Wikileaks founder Julian Assange went to court over a British warrant for his arrest stemming from sexual assault allegations in Sweden that have since been dropped, his lawyers arguing that the warrant had “lost its purpose and its function” in light of the disappearing allegations.
But the judge disagreed.
[S]enior district judge Emma Arbuthnot said she was “not persuaded that the warrant should be withdrawn” based on their initial submissions.
Judge Arbuthnot told the packed courtroom Mr Assange was wanted for refusing to surrender to bail “without reasonable cause”, which is a criminal offence in itself.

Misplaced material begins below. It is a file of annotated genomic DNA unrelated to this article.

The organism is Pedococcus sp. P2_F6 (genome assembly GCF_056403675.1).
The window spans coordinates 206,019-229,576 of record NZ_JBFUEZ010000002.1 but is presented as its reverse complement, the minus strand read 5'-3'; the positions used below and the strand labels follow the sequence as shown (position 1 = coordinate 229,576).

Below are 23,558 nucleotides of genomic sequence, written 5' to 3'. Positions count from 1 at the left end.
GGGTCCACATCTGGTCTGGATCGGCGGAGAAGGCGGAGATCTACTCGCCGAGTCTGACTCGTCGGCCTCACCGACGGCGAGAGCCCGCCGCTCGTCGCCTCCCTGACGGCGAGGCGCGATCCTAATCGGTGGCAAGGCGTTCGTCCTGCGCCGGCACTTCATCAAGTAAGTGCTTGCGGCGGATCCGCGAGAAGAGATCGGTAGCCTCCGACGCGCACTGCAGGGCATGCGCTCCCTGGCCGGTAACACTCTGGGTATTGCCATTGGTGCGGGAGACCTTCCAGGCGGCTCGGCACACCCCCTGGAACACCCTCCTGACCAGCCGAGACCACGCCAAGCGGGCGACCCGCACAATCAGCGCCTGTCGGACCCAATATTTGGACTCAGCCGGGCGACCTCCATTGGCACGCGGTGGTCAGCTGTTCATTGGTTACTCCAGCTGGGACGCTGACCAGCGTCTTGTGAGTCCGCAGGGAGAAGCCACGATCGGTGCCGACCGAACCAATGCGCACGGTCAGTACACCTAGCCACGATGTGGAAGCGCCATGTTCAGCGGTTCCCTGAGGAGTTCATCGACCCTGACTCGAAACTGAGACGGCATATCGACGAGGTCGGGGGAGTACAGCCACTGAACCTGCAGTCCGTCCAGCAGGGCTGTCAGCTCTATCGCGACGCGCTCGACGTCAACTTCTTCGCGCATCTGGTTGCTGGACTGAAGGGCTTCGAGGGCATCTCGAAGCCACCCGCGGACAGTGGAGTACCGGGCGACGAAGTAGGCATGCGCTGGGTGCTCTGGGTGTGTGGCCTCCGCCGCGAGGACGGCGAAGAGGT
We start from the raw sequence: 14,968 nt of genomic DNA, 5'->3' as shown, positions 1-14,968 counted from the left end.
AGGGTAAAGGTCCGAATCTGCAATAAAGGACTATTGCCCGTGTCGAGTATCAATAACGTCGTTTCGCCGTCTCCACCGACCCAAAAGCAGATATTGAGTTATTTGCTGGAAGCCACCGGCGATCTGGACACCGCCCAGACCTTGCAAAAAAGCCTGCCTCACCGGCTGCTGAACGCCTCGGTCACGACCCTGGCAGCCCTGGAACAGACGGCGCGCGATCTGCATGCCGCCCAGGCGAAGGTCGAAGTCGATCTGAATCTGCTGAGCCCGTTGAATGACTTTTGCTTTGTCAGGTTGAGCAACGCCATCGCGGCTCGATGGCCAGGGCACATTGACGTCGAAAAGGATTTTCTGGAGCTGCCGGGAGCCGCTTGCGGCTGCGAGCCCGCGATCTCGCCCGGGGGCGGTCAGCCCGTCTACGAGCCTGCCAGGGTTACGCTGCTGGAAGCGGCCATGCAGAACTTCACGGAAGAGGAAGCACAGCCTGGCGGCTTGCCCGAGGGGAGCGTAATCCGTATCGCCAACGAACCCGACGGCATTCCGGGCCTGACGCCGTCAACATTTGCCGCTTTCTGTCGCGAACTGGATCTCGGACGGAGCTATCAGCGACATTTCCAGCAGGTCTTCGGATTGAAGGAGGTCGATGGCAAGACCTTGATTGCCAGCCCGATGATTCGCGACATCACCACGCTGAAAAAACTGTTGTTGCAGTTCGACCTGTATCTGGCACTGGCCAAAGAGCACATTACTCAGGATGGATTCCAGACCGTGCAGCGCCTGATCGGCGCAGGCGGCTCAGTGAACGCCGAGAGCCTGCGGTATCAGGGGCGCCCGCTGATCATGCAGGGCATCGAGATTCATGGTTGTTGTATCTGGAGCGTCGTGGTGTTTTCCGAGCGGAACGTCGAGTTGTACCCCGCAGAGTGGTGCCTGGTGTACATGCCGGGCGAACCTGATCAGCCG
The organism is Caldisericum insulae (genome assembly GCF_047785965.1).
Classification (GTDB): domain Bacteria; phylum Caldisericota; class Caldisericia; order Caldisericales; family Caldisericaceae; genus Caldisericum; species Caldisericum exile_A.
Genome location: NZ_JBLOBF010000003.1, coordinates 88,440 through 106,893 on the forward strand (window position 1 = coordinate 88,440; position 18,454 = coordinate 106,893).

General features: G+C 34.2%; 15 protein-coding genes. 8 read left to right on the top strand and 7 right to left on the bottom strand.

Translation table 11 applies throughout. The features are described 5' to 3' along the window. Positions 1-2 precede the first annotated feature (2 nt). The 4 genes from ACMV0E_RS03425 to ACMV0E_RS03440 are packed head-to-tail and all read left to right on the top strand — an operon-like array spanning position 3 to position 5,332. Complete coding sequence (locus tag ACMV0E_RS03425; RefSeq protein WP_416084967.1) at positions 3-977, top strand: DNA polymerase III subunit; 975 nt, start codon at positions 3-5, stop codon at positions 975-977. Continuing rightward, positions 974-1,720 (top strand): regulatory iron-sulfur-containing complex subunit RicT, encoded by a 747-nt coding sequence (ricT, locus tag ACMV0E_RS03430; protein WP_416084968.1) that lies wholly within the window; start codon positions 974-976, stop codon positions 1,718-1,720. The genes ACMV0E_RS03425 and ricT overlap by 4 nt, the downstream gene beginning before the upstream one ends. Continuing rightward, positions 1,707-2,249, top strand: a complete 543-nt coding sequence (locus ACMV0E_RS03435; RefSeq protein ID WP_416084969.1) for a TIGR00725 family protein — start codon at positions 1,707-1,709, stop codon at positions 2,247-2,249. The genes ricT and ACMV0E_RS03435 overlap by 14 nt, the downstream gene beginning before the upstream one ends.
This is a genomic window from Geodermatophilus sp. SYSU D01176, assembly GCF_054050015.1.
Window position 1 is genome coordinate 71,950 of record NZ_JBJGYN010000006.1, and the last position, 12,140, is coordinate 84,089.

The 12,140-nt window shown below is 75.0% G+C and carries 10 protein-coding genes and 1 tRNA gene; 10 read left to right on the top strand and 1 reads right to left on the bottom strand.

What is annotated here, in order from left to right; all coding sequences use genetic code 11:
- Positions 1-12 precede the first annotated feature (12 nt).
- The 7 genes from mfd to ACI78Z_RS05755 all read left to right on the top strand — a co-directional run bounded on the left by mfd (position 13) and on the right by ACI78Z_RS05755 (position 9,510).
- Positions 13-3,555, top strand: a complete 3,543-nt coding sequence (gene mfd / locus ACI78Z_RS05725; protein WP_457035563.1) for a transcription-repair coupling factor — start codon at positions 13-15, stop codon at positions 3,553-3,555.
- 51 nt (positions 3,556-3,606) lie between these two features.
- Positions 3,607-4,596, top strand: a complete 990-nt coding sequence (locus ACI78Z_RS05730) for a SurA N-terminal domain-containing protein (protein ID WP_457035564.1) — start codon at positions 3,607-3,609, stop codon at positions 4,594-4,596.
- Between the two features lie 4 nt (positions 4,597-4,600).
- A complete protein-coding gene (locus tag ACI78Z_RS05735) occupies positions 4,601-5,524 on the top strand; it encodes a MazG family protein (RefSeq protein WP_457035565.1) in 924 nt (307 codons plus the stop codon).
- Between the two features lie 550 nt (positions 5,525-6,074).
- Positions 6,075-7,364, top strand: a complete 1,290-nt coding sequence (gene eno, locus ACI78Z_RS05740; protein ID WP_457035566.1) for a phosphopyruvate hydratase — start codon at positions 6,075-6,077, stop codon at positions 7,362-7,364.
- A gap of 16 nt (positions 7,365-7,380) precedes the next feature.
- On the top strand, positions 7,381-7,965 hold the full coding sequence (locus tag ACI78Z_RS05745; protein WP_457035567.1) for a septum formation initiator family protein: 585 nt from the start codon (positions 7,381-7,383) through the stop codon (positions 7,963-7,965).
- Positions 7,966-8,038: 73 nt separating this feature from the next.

The judge added that “It is not uncommon for Bail Act offences to be pursued when the substantive proceedings are no longer in existence.
Mark Summers QC said his client has more than paid for the crime, having spent the past several years at the Ecuadorian embassy.
Arguing the past five and a half years were “adequate, if not severe punishment” for skipping bail, the barrister said Mr Assange suffered from depression and health issues related to his confinement in a small room.
Wikileaks legal counsel Jennifer Robinson said they will continue to pursue Assange's freedom, noting that the risk of extradition to the United States remains their greatest concern:
“Mr Assange remains willing to answer to British justice in relation to any argument about breach of bail but not at the expense of facing injustice in America.
“This case is, and has always been, about the risk of extradition to the US and that risk remains real.”